“Amazon chose to come to New York because we are the capital of the world and the best place to do business,” Cuomo said Thursday. “Bringing Amazon to New York diversified our economy away from real estate and Wall Street, further cementing our status as an emerging center for tech and was an extraordinary economic win not just for Queens and New York City, but for the entire region, from Long Island to Albany’s nanotech center.”

“However, a small group (of) politicians put their own narrow political interests above their community — which poll after poll showed overwhelmingly supported bringing Amazon to Long Island City — the state’s economic future and the best interests of the people of this state. The New York State Senate has done tremendous damage. They should be held accountable for this lost economic opportunity.”

Cuomo didn’t name any specific names, but Newsday reports his spokeswoman Dani Lever singled out NY State Senator Todd Kaminsky as the “dean” of Long Island delegation.

“[He] tanked the Amazon plan by placing a stalwart Amazon opponent on the government approval board to pander to the local socialists,” Lever said Thursday. “Senator Kaminsky cowered when he should have shown courage.”

The Amazon deal would have brought 25,000 jobs to Long Island City in Queens and as much as $30 billion in revenue. In exchange, the state and city agreed to give the retail giant $3 billion in tax incentives.

Some questioned why America’s most valuable company — headed by the richest man in the world, Jeff Bezos — needed incentives to come to NYC. According to the Wall Street Journal, opposition grew among left-leaning activist groups in the rapidly gentrifying area of Northern Queens, where the Democratic Socialists of America helped U.S. Rep. Alexandria Ocasio-Cortez beat longtime incumbent Joe Crowley last year and secure a Democratic majority in the New York State Senate for the first time in a decade.

Ocasio-Cortez, also known as AOC, celebrated Amazon’s exit. She previously criticized the tax incentives, saying such money could be used towards improving the city’s subway system and investing in local communities.

“Anything is possible: today was the day a group of dedicated, everyday New Yorkers & their neighbors defeated Amazon’s corporate greed, its worker exploitation, and the power of the richest man in the world,” she tweeted Thursday.

Amazon said Thursday that local opposition was the main reason it is dropping its New York City plans, despite 70 percent of Empire State residents supporting the investment. The company said it would keep its planned HQ2 site in Virginia and an expansion in Nashville, Tennessee, but would not replace its NYC plans with another HQ2 site.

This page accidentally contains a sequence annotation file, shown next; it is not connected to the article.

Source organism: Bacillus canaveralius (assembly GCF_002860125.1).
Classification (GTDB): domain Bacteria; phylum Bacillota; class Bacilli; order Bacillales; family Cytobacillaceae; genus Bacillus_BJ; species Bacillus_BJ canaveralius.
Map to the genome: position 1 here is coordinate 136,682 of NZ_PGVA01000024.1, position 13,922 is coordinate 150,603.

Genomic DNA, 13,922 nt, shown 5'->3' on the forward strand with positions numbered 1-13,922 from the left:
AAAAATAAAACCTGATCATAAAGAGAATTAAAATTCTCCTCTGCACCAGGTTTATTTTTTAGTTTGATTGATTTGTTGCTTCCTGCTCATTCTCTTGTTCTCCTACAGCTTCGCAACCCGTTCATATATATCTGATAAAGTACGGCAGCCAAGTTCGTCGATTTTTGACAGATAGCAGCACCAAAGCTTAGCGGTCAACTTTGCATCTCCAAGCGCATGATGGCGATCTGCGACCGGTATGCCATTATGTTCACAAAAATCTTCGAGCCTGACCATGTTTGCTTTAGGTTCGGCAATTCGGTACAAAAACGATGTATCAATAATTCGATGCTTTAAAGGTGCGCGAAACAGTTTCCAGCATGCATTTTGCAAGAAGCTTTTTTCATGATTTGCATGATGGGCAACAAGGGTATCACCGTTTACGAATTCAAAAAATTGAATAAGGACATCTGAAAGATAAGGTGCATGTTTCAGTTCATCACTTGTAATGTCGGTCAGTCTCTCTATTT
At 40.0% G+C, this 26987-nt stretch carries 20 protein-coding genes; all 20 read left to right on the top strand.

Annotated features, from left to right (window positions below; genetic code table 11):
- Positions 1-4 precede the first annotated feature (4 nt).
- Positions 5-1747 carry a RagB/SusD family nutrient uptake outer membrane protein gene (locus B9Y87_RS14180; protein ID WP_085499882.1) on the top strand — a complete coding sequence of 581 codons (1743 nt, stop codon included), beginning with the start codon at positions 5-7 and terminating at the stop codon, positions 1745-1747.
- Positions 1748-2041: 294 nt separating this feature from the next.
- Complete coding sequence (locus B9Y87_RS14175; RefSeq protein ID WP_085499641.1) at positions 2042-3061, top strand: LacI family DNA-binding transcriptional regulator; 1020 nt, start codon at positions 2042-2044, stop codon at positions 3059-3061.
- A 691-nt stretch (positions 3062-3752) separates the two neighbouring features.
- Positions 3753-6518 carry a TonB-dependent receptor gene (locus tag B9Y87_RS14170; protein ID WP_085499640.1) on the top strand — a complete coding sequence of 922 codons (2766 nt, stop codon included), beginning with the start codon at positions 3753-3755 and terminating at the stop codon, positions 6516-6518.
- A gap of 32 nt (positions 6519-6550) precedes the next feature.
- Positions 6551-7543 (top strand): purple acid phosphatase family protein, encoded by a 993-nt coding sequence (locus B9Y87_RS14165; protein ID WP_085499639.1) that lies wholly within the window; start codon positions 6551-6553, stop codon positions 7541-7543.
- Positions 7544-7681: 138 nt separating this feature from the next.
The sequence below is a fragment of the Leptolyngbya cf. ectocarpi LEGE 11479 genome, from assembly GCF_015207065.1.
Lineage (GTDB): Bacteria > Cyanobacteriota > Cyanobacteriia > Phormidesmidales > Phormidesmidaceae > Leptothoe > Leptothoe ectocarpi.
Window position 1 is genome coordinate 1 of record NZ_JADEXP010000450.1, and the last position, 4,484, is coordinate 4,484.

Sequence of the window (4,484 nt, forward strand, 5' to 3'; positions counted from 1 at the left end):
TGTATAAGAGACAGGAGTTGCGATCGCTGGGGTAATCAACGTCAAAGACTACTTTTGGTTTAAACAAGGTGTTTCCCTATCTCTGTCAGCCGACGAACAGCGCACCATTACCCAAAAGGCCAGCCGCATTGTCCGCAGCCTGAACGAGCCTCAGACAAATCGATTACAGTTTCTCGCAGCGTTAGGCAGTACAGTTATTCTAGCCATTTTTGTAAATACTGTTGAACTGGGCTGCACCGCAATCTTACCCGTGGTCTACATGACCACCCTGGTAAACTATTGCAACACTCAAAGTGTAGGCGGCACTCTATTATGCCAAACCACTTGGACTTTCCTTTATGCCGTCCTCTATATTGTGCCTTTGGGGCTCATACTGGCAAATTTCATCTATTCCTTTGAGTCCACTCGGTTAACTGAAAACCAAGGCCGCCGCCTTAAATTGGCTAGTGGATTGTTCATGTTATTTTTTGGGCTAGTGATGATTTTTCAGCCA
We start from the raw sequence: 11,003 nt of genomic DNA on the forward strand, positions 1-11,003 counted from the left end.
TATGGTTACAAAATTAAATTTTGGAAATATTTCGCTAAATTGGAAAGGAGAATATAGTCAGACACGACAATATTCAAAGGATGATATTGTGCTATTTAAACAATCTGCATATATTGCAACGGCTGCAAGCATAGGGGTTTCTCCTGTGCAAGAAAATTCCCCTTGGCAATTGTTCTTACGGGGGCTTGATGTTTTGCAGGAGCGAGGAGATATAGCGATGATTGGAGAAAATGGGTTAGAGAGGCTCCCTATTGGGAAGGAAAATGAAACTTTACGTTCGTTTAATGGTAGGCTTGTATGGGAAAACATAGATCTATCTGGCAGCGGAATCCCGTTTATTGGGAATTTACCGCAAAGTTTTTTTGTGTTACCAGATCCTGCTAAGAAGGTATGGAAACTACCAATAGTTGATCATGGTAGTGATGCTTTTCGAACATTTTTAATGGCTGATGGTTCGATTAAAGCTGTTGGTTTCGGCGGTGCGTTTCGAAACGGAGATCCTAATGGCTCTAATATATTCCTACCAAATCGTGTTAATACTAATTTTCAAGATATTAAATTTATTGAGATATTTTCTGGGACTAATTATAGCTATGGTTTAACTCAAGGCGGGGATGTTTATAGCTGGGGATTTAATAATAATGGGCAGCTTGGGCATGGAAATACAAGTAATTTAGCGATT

Concerns have now been raised about whether Amazon’s departure would hurt the rest of New York state and possibly deter other tech companies from coming to NY. Cuomo, however, managed to still express optimism.

“The fundamentals of New York’s business climate and community that attracted Amazon to be here – our talent pool, world-class education system, commitment to diversity and progressivism – remain and we won’t be deterred as we continue to attract world class business to communities across New York State,” the New York governor said.

Katko, Brindisi invite Amazon CEO Jeff Bezos to visit Upstate New York

Katko, Brindisi invite Amazon CEO Jeff Bezos to visit Upstate New York

Central New York’s two congressmen urge Amazon to consider the region for its HQ2 after NYC deal collapses.

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BREAKING: KKK imperial wizard Frank Ancona is found dead in Missouri!

anconaFrank Ancona in his role as the imperial wizard of the Traditionalist Knights of the Ku Klux KlanFRANK ANCONA ON YOUTUBE.

 

Frank Ancona, the outspoken imperial wizard of the Traditionalist American Knights of the Ku Klux Klan, was found shot to death Saturday near Belgrade, Mo.

The body of the 51-year-old Leadwood, Mo., resident was discovered near the Big River by a family fishing in the area, according to Washington County Sheriff Zach Jacobsen in southeast Missouri.

Washington County coroner Brian DeClue told The Kansas City Star that Ancona died of a gunshot wound to the head.

“It was not self inflicted,” he said. “This is now a homicide investigation.”

The KKK group’s national headquarters is in Park Hills, Mo., about an hour’s drive southwest of St. Louis. Ancona shares a name with a car dealer in Olathe, but the two are not related or connected in any way.

Ancona’s KKK group is among the newest and most visible of the Klan factions in the country, although it’s not considered the largest. Founded around 2009, the Traditionalist American Knights have made headlines in recent years for such actions as distributing fliers during the Ferguson, Mo., protests warning that they were poised to use lethal force to protect themselves from demonstrators.

The group also regularly leaflets neighborhoods in cities around the country in an effort to recruit more members. And three of its members were charged in Florida in 2015 with plotting to kill a black man.

Jacobsen said authorities learned on Friday that Ancona had disappeared and that his car, a 2015 black Ford Fusion, had been located by a U.S. Forest Service employee on Forest Service property near Potosi. He said deputies secured the area and on Saturday he requested assistance from the Missouri Highway Patrol.

“During the investigation, one subject was arrested on an unrelated warrant and two search warrants were executed in Washington County,” Jacobsen said. “Subsequently, a body was discovered on the bank of the Big River near Belgrade, Mo., in southern Washington County … The body was identified as Mr. Ancona, and his family has been notified.”